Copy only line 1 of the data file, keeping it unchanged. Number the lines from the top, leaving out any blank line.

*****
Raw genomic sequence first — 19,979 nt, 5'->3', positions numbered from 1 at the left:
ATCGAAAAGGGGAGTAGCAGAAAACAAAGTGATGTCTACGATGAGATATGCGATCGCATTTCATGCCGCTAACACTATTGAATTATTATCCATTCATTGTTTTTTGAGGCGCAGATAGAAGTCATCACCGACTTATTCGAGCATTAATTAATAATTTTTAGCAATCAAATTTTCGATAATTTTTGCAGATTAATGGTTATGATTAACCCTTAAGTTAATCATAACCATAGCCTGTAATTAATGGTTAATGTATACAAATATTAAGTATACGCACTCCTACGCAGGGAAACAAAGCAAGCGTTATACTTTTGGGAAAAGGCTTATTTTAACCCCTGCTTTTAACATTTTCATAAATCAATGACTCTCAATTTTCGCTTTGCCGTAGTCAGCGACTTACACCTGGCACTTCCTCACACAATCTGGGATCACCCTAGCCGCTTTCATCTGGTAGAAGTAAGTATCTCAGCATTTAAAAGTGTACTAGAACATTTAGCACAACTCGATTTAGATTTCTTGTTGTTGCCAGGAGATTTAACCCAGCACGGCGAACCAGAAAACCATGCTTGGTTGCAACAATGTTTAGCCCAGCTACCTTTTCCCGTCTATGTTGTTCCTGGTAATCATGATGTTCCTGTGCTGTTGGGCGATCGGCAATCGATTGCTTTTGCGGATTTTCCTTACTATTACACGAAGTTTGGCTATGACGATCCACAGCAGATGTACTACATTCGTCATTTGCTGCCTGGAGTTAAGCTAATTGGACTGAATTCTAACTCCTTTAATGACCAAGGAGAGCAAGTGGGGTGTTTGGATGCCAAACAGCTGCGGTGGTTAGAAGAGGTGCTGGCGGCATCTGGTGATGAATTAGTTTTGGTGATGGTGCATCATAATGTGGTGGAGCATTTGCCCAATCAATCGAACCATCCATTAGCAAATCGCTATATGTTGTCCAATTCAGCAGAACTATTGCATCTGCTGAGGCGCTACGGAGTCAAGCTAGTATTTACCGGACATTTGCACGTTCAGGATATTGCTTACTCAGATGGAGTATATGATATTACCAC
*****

Raw genomic sequence first — 19,979 nt, 5'->3', positions numbered from 1 at the left: